Will tax cuts percolate through to boost economy?
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It's still early, but so far fourth-quarter earnings season is confirming what most investors had already suspected: a lower corporate tax rate is likely to boost profits and may even percolate into the broader economy.
As of Friday, 11% of S&P 500 companies had reported earnings with two thirds of them beating estimates and about a fifth coming in below expectations, according to FactSet. Analysts polled by FactSet expect earnings grew 9.5% in 2017, while revenues grew 6.2%.
But it's the guidance from companies, especially regarding the tax cut, that investors will continue to closely monitor.
"We are finally hearing from companies themselves of what they will do with the tax windfall. And so far it looks like they plan to spend about a third on wages or benefits to employees, a third on capital investments and another third on share buybacks," said Maris Ogg, president at Tower Bridge Advisors.
"This makes us believe that the tax cut is likely to have a longer-lasting positive impact on the economy because of a multiplier effect of higher wages, while companies will give back to consumers by lowering prices," Ogg said.
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Expectations of higher profits and continued economic growth is perhaps a reason behind continued rally in the stock market, with all of the main benchmarks sitting at record levels.
The S&P 500 closed at 2,810.30 on Friday, an all-time high, gaining 5% so far this year and 24% over the past 12 months. That was the 10th record close so far this month, matching the tally from January 1987 and one shy of the record for record closes set in 1964 with 11.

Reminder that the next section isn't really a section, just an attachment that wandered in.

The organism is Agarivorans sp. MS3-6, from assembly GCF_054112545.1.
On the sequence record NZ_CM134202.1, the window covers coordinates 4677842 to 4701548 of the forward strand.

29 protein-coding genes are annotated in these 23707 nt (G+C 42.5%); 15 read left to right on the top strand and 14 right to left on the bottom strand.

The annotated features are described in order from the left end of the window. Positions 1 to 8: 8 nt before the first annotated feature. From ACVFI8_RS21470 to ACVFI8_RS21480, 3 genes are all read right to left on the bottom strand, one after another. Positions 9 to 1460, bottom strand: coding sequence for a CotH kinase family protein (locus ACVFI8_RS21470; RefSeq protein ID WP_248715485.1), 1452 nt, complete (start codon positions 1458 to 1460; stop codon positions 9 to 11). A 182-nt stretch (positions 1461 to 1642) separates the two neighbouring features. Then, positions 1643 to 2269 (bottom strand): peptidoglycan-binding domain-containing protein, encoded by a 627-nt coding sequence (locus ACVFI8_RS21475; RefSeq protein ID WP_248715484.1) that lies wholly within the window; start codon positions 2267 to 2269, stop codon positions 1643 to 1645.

Once the tax cut bill was passed late last year, Wall Street analysts also ratcheted up their earnings growth expectations for 2018, according to John Butters, senior earnings analyst at FactSet.
The consensus estimate for S&P 500 earnings growth in 2018 is 18.6% which would bring earnings to $151.55 per share. Meanwhile, analysts expect 6% revenue growth in 2018.
But all of that optimism is now baked into the lofty valuations, according to Ogg.
"The expansion in valuations was justified once the tax bill was passed. But the easy money has now been made. Earnings growth needs to keep up for stocks to go higher," Ogg said.
While prices have been rising, so has volatility. Implied volatility on the S&P 500 as measured by the Cboe Volatility Index, or Vix, rose above 12 last week for the first time since November. On Friday, the Vix closed 6.8% lower at 11.38.
In the next month or two, investors will begin to focus on the outlook for earnings beyond 2018.
"What has been driving earnings growth today may turn into headwinds tomorrow, so it will be harder to get the same kind of [price-to-earnings] expansion we saw last year," Ogg said.
The price-to-earnings ratio based on the next year's estimated earnings is currently at 18.4, well above the 10-year average of 14.2 and the five-year average 15.9, according to FactSet.
The more widely used cyclically-adjusted PE ratio, or CAPE, which smooths out earnings over the previous 10 years and accounts for inflation, is currently at 33, the second-highest level after the dot-com boom in 2000.
"It is not the best time to increase exposure to U.S. equities, but high valuations are also not a reason to avoid them. At this stage we are more concerned about signs of speculation, rather than a recession," Ogg said.
Next week, 79 of the S&P 500 companies are scheduled to report results, including nine Dow components: Johnson & Johnson (JNJ), Procter & Gamble Co (PG), 3M Co.(MMM), Caterpillar Inc.(CAT), Intel Corp(INTC), General Electric Co (GE), Verizon Communications(VZ), United Technologies Corp(UTX) and Travelers Companies Inc.(TRV).
On the economic calendar, investors are likely to pay attention to existing and new home sales due on Wednesday and Thursday respectively at 10 a.m. Eastern. Durable goods orders and gross domestic product data are scheduled for Friday at 8:30 a.m. Eastern.